Rather than store information using bits represented by 0s or 1s as conventional digital computers do, quantum computers use quantum bits, or qubits, to encode information as 0s, 1s, or both at the same time. This superposition of states—along with the other quantum mechanical phenomena of entanglement and tunneling—enables quantum computers to manipulate enormous combinations of states at once.
How D-Wave Systems Work
In nature, physical systems tend to evolve toward their lowest energy state: objects slide down hills, hot things cool down, and so on. This behavior also applies to quantum systems. To imagine this, think of a traveler looking for the best solution by finding the lowest valley in the energy landscape that represents the problem.
Classical algorithms seek the lowest valley by placing the traveler at some point in the landscape and allowing that traveler to move based on local variations. While it is generally most efficient to move downhill and avoid climbing hills that are too high, such classical algorithms are prone to leading the traveler into nearby valleys that may not be the global minimum. Numerous trials are typically required, with many travelers beginning their journeys from different points.
In contrast, quantum annealing begins with the traveler simultaneously occupying many coordinates thanks to the quantum phenomenon of superposition. The probability of being at any given coordinate smoothly evolves as annealing progresses, with the probability increasing around the coordinates of deep valleys. Quantum tunneling allows the traveller to pass through hills—rather than be forced to climb them—reducing the chance of becoming trapped in valleys that are not the global minimum. Quantum entanglement further improves the outcome by allowing the traveler to discover correlations between the coordinates that lead to deep valleys.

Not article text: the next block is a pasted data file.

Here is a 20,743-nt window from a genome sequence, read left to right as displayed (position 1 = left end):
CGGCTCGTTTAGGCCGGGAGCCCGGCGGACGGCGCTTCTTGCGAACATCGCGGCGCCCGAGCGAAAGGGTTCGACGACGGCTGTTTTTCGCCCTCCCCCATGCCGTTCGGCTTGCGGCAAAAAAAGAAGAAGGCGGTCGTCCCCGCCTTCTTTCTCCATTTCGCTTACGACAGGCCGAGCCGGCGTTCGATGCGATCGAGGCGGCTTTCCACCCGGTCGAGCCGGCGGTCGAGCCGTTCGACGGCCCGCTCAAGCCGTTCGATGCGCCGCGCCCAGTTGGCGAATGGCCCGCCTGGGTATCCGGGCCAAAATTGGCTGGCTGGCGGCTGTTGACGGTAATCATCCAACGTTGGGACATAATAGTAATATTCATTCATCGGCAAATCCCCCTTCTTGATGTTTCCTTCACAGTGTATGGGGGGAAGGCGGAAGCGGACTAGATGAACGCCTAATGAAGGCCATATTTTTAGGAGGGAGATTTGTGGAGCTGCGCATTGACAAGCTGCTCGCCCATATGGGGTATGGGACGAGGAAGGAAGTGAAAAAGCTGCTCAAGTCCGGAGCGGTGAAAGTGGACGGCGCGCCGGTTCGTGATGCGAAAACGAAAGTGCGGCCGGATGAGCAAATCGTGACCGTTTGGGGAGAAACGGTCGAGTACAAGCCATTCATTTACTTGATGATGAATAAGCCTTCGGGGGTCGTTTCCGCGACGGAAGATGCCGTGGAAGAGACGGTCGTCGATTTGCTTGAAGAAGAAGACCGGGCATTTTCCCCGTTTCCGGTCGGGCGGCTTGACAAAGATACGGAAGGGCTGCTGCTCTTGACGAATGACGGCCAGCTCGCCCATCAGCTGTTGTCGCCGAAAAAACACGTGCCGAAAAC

Programming a D-Wave system
The D-Wave system has a web API with client libraries available for C/C++, Python, and MATLAB. This allows users to access the computer easily as a cloud resource over a network.
To program the system, a user maps a problem into a search for the “lowest point in a vast landscape,” corresponding to the best possible outcome. The quantum processing unit considers all the possibilities simultaneously to determine the lowest energy required to form those relationships. The solutions are values that correspond to the optimal con gurations of qubits found, or the lowest points in the energy landscape. These values are returned to the user program over the network.
Because a quantum computer is probabilistic rather than deterministic, the computer returns many very good answers in a short amount of time—thousands of samples in one second. This provides not only the best solution found but also other very good alternatives from which to choose.
D-Wave systems are intended to be used to complement classical computers. There are many examples of problems where a quantum computer can complement an HPC (high-performance computing) system. While the quantum computer is well suited to discrete optimization, for example, the HPC system is better at large-scale numerical simulations.
Download this whitepaper to learn more about programming a D-Wave quantum computer.
D-Wave’s flagship product, the 2000 qubit D-Wave 2000Q quantum computer, is the most advanced quantum computer in the world. It is based on a novel type of superconducting processor that uses quantum mechanics to massively accelerate computation. It is best suited to tackling complex optimization problems that exist across many domains such as:
- Machine learning
- Sampling / Monte Carlo
- Pattern recognition and anomaly detection
- Cyber security
- Image analysis
- Financial analysis
- Software / hardware verification and validation
- Bioinformatics / cancer research